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Solar System Origin

  1. Apr 18, 2015 #1
    Dear All,


    I understand that one of the most popular theories concerning the origin of the solar system begins with cloud of gas and dust (called a nebula), assumed to be the remnants of a supernova; in order to explain elements such as iron and above.


    That this nebula begins to flatten into a spinning pancake shape with a bulge at the center, with the bulge forming the sun and with the various planets condensing out of the rest of the pancake. All of this I can understand and accept.


    However, why is the sun composed mostly of hydrogen and not the denser elements such as iron and above, which should have headed to the center of the solar system, due to gravitational forces, the same way they did when earth condensed?


    Is there any theory on why the sun does not contain the heavy elements and the planets the gaseous elements or or gas molecules?
     
  2. jcsd
  3. Apr 18, 2015 #2
    There simply is a lot more hydrogen than everything else - a LOT more.
    Not only the Sun, but the gas giant planets are predominantly hydrogen.
    The sun probably does contain minute traces of heavier elements.
     
  4. Apr 18, 2015 #3

    mathman

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    http://chemistry.about.com/od/geochemistry/a/sunelements.htm

    From above:
    Elements in the Sun

    Element % of total atoms % of total mass
    Hydrogen 91.2 71.0
    Helium 8.7 27.1
    Oxygen 0.078 0.97
    Carbon 0.043 0.40
    Nitrogen 0.0088 0.096
    Silicon 0.0045 0.099
    Magnesium 0.0038 0.076
    Neon 0.0035 0.058
    Iron 0.030 0.014
    Sulfur 0.015 0.040
     
  5. Apr 18, 2015 #4
    thank you mathman, but it still does not explain why the earth, at least, has so much iron, etc., or why when we go beyond mars we run into the gas giants.

    gravity forces in the original nebula should have brought all of the heavy elements to the centre of the solar system, while it was still in the particulate stage.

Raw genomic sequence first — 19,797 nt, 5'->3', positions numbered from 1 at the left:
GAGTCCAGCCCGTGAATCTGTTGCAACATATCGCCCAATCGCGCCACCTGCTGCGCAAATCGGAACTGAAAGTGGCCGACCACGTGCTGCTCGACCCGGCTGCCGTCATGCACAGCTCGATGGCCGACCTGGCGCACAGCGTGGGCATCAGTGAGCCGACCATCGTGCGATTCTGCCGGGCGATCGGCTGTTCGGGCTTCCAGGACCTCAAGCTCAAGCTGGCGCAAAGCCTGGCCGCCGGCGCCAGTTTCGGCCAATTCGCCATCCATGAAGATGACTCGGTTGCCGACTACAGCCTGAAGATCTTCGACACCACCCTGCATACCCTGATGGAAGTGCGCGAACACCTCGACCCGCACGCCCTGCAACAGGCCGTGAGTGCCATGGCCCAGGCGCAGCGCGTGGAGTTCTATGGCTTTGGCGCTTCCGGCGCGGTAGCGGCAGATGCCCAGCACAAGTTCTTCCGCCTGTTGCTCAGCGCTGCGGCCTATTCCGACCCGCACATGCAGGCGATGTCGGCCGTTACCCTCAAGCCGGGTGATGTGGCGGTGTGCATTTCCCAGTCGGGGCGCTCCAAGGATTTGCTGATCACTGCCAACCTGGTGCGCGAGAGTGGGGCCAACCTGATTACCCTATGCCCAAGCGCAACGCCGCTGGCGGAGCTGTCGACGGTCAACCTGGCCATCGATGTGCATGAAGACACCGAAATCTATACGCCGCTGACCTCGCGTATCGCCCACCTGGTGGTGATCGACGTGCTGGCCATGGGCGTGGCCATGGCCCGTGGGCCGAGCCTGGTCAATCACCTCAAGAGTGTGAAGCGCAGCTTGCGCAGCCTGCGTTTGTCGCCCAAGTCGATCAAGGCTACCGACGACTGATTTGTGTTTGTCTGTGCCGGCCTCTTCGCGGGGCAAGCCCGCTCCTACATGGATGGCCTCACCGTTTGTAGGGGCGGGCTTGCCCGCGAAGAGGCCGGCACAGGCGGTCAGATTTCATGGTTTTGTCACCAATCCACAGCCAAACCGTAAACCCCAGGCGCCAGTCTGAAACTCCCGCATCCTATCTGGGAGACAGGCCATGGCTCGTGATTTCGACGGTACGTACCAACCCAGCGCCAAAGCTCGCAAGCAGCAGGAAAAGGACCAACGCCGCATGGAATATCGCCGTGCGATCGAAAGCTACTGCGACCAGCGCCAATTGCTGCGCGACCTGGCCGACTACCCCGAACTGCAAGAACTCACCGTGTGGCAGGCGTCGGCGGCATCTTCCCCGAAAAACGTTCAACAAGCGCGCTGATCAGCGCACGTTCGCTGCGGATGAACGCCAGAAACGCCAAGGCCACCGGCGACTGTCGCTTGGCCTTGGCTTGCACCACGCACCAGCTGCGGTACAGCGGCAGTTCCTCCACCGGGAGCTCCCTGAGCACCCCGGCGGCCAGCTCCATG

6. Apr 18, 2015 #5

    Vanadium 50

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    Not if they are in orbit. The same argument can be applied to the earth today, right?
     
  7. Apr 18, 2015 #6

    Chronos

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  8. Apr 18, 2015 #7

    Astronuc

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  9. Apr 19, 2015 #8
    The rocky inner planets probably did have thicker atmosphere including a lot of hydrogen in the earliest stages of formation.
    Free hydrogen though, being very light is easily pushed away over time by solar wind leaving the remaining 10% of heavier material to agglomerate.
    In the case of gas giants, their much greater gravity enabled them to hold on to more of the initial hydrogen
     
  10. Apr 19, 2015 #9
    Guys,

    thank you all for your responses. however, I am still not certain that the question has been answered. I shall always feel that there is something amiss with the current theory.
     
  11. Apr 19, 2015 #10
    In a sense what you are saying is 'why are there planets?, why didn't everything simply just collapse into a central star?
    Well in fact most of the nebula, over 99% of it, did just that.
    The planets and other smaller bodies formed from relatively small localised eddies of matter within the broadly collapsing disk of material.
     
  12. Apr 19, 2015 #11
    rootone,

    maybe that is the answer. assuming that the heavier elements were homogenous in the original nebula, and mercury, venus, earth and mars are only more dense because the lighter elements have been blown away by the sun.
     
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